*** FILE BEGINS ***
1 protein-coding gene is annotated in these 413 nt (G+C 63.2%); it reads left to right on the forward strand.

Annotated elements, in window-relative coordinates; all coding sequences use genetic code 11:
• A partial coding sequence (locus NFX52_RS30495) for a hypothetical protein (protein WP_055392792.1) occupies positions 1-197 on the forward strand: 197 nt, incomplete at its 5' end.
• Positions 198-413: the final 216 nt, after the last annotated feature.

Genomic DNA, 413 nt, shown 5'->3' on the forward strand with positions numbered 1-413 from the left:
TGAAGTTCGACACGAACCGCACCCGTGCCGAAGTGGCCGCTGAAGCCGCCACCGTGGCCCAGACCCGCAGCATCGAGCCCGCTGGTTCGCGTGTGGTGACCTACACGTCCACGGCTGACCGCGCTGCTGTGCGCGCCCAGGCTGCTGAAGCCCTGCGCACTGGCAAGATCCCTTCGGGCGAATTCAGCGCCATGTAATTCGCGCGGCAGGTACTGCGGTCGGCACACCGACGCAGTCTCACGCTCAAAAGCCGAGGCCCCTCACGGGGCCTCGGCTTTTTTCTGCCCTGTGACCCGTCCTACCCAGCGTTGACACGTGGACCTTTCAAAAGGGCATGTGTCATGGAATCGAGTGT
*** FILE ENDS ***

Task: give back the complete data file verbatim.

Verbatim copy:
1 protein-coding gene is annotated in these 413 nt (G+C 63.2%); it reads left to right on the forward strand.

Annotated elements, in window-relative coordinates; all coding sequences use genetic code 11:
• A partial coding sequence (locus NFX52_RS30495) for a hypothetical protein (protein WP_055392792.1) occupies positions 1-197 on the forward strand: 197 nt, incomplete at its 5' end.
• Positions 198-413: the final 216 nt, after the last annotated feature.

Genomic DNA, 413 nt, shown 5'->3' on the forward strand with positions numbered 1-413 from the left:
TGAAGTTCGACACGAACCGCACCCGTGCCGAAGTGGCCGCTGAAGCCGCCACCGTGGCCCAGACCCGCAGCATCGAGCCCGCTGGTTCGCGTGTGGTGACCTACACGTCCACGGCTGACCGCGCTGCTGTGCGCGCCCAGGCTGCTGAAGCCCTGCGCACTGGCAAGATCCCTTCGGGCGAATTCAGCGCCATGTAATTCGCGCGGCAGGTACTGCGGTCGGCACACCGACGCAGTCTCACGCTCAAAAGCCGAGGCCCCTCACGGGGCCTCGGCTTTTTTCTGCCCTGTGACCCGTCCTACCCAGCGTTGACACGTGGACCTTTCAAAAGGGCATGTGTCATGGAATCGAGTGT